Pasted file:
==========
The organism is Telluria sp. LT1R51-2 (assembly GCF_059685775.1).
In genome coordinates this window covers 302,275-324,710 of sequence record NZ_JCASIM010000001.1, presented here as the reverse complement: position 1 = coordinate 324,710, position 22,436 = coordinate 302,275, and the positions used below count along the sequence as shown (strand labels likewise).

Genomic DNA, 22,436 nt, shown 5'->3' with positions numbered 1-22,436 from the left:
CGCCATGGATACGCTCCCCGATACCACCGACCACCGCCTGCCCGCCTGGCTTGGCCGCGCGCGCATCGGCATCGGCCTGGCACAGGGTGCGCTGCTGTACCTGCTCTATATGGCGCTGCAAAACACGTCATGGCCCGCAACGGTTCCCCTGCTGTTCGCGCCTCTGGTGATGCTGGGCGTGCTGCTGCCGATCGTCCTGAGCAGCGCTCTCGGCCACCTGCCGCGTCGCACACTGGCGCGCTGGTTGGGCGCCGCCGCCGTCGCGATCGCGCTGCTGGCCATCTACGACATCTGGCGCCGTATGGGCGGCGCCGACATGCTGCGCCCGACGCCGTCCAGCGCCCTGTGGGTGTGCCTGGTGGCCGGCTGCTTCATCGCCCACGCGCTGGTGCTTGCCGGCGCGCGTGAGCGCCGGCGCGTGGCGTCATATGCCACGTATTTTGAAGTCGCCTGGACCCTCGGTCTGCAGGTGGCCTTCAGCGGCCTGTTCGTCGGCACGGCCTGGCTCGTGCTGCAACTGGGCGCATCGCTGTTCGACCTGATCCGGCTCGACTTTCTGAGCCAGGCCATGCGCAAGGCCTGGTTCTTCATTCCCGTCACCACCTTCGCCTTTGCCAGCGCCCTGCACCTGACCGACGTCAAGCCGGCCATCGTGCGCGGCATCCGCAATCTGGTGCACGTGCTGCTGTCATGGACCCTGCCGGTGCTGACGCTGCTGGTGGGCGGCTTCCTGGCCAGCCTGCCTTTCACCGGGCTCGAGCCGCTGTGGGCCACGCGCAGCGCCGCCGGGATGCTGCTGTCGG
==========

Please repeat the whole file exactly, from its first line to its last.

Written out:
The organism is Telluria sp. LT1R51-2 (assembly GCF_059685775.1).
In genome coordinates this window covers 302,275-324,710 of sequence record NZ_JCASIM010000001.1, presented here as the reverse complement: position 1 = coordinate 324,710, position 22,436 = coordinate 302,275, and the positions used below count along the sequence as shown (strand labels likewise).

Genomic DNA, 22,436 nt, shown 5'->3' with positions numbered 1-22,436 from the left:
CGCCATGGATACGCTCCCCGATACCACCGACCACCGCCTGCCCGCCTGGCTTGGCCGCGCGCGCATCGGCATCGGCCTGGCACAGGGTGCGCTGCTGTACCTGCTCTATATGGCGCTGCAAAACACGTCATGGCCCGCAACGGTTCCCCTGCTGTTCGCGCCTCTGGTGATGCTGGGCGTGCTGCTGCCGATCGTCCTGAGCAGCGCTCTCGGCCACCTGCCGCGTCGCACACTGGCGCGCTGGTTGGGCGCCGCCGCCGTCGCGATCGCGCTGCTGGCCATCTACGACATCTGGCGCCGTATGGGCGGCGCCGACATGCTGCGCCCGACGCCGTCCAGCGCCCTGTGGGTGTGCCTGGTGGCCGGCTGCTTCATCGCCCACGCGCTGGTGCTTGCCGGCGCGCGTGAGCGCCGGCGCGTGGCGTCATATGCCACGTATTTTGAAGTCGCCTGGACCCTCGGTCTGCAGGTGGCCTTCAGCGGCCTGTTCGTCGGCACGGCCTGGCTCGTGCTGCAACTGGGCGCATCGCTGTTCGACCTGATCCGGCTCGACTTTCTGAGCCAGGCCATGCGCAAGGCCTGGTTCTTCATTCCCGTCACCACCTTCGCCTTTGCCAGCGCCCTGCACCTGACCGACGTCAAGCCGGCCATCGTGCGCGGCATCCGCAATCTGGTGCACGTGCTGCTGTCATGGACCCTGCCGGTGCTGACGCTGCTGGTGGGCGGCTTCCTGGCCAGCCTGCCTTTCACCGGGCTCGAGCCGCTGTGGGCCACGCGCAGCGCCGCCGGGATGCTGCTGTCGG